Mobile journalism top tips for journalists

At a time when speed and responsiveness is everything, mobile journalism has become a journalists’ greatest tool, writes South West Londoner deputy editor James Ayles.

Whether it’s the internet, voice memos or the camera, mobiles are vital whatever aspect of journalism you want to pursue.

In particular, the filming function can prove incredibly useful for a journalist in the field.

Allied to any one of numerous editing apps, a journalist can record, edit and broadcast a news package from anywhere in the world instantaneously.

Mobile journalism is just one of many journalistic innovations that has become commonplace over the last few years, and demonstrates how reporters have adapted to constant technological change to keep ahead.

Yet whether you’re filming at a local fair or in a far-flung country, there are some key tips you must always follow with your MOJO.

Top tips for mobile journalism packages.


If you regularly take photos and videos using your phone, it is easy for the memory to fill up quickly. There aren’t much worse feelings than realising mid-interview that your phone is full and you can’t record anything else without deleting items you may not be finished with.

Before any interview, make sure you have space to film everything you need to, and get in the habit of keeping your phone as clear as possible at all times.


You may think you’ve found the perfect outdoors setting for your interview, but if it is next to a main road you’ll find it exceptionally hard to hear properly.

Likewise, if you’ve stepped back too far and your interviewee is quiet, you’ll face the same problem.

Before any interview, make sure you test the sound and find a place that not only sounds good, but looks good too.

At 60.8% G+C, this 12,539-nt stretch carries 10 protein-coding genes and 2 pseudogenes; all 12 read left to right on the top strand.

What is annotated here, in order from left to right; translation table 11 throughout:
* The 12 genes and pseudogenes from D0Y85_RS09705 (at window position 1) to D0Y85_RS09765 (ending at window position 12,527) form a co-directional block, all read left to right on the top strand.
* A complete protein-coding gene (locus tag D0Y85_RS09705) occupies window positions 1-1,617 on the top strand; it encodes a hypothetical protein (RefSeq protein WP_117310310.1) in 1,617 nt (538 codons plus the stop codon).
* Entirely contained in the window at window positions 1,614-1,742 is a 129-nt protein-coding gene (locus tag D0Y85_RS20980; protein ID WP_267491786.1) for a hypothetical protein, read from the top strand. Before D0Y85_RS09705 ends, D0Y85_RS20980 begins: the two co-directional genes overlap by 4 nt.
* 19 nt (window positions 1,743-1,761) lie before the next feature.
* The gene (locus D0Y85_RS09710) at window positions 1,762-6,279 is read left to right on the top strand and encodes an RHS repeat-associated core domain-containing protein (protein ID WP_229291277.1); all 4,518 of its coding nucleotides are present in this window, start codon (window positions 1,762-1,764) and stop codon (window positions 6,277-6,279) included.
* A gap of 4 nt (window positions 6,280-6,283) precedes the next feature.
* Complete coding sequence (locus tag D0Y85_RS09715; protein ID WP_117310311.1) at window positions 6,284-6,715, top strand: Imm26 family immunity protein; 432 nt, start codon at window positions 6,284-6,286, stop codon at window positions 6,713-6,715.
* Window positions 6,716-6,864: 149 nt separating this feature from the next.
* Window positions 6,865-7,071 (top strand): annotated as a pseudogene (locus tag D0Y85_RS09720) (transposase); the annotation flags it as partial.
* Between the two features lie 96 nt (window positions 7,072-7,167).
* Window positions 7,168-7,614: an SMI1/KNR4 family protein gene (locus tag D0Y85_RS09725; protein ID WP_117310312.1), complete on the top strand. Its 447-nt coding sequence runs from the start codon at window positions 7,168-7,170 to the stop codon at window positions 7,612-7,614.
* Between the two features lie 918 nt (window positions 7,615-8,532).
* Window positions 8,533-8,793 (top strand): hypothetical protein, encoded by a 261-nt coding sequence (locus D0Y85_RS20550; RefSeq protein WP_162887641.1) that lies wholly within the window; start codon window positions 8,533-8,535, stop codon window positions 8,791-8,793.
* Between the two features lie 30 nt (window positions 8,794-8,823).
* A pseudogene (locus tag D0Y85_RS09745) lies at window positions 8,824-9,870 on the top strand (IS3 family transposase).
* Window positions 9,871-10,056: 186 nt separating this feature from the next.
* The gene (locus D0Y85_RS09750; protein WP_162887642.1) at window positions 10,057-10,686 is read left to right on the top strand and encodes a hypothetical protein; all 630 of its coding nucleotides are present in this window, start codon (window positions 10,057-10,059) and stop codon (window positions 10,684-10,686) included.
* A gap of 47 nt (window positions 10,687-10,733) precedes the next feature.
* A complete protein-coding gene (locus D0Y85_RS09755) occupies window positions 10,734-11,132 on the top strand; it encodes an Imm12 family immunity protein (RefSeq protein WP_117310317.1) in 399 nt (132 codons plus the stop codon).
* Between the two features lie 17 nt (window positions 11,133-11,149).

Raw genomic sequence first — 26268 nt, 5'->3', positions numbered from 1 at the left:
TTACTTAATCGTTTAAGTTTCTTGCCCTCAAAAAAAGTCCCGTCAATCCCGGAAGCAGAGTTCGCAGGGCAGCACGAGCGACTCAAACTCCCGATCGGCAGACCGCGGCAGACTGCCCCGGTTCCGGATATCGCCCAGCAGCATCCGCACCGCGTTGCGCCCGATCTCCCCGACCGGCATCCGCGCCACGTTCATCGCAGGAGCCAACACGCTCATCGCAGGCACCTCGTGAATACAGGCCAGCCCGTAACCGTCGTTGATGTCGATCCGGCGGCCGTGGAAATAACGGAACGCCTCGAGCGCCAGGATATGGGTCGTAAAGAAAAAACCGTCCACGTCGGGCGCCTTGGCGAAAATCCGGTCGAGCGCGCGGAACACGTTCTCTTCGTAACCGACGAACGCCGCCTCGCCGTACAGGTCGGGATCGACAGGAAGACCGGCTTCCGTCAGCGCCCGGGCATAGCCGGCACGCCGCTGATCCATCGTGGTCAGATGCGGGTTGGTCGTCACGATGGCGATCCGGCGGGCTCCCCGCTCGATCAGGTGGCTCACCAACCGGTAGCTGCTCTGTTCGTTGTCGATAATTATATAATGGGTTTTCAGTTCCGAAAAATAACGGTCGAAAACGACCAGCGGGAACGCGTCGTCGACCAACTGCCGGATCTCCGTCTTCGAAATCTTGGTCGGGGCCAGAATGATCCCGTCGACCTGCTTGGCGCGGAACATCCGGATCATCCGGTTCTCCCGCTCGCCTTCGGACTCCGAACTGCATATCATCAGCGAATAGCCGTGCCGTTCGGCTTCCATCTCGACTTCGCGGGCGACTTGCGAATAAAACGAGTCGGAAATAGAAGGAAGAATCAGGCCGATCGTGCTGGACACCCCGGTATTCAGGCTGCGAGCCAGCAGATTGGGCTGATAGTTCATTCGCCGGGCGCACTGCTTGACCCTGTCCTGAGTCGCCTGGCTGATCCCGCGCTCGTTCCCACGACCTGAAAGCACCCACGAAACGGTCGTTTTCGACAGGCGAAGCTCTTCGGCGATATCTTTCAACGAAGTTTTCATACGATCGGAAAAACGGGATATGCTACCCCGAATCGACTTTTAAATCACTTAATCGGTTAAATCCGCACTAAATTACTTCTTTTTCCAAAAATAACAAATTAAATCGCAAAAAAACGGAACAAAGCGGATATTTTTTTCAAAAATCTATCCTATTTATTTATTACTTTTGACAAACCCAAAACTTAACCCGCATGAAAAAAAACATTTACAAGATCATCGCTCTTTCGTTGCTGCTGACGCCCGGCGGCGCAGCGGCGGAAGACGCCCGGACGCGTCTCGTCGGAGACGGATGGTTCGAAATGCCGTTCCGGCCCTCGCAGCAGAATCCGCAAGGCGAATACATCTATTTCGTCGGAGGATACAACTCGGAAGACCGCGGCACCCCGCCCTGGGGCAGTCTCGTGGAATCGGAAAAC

Airplane mode and lock mode

Before any filming, make sure you put your phone on airplane mode and take it off lock mode. Airplane mode will prevent you from receiving any phone calls, which will stop your recording and will also look rather unprofessional.

Secondly, lock mode can prevent your screen from tilting to landscape. Anything you film should be in landscape, so ensure this function isn’t interfering with your filming.


You can never have enough b-roll. Used primarily to hide jump cuts between interviews, b-roll can also prove an effective storyteller if used right.

Be creative and always shoot more than you’ll think you’ll need.


Keep it simple – anything edited on your phone needs to tell the story first.

Fancy time lapses, slow-mos or graphics are simply unrealistic and will look out of place in a mobile news report.

Short is often much better and will keep your audience engaged, so don’t feel like you have to include every single bit of video you’ve shot.

News Associates managing editor James Toney said: “The exciting thing about journalism today is the tools we have to tell our stories.

“In the past we were quick to apply labels to our industry – we had print media and broadcast media, and online media and social media. But these labels are superfluous – in reality it’s all just media. The old demarcation lines have come down – a journalist today must be able to do everything.

“We have more platforms to supply – we must knit words and video and graphics into compelling immersive content that goes far beyond the one dimensional text on a page. We have so many more ways to tell our stories now. We can use data and info graphics, images both moving and still to add depth and context.”

Featured image courtesy of Marco Verch via Flickr, with thanks.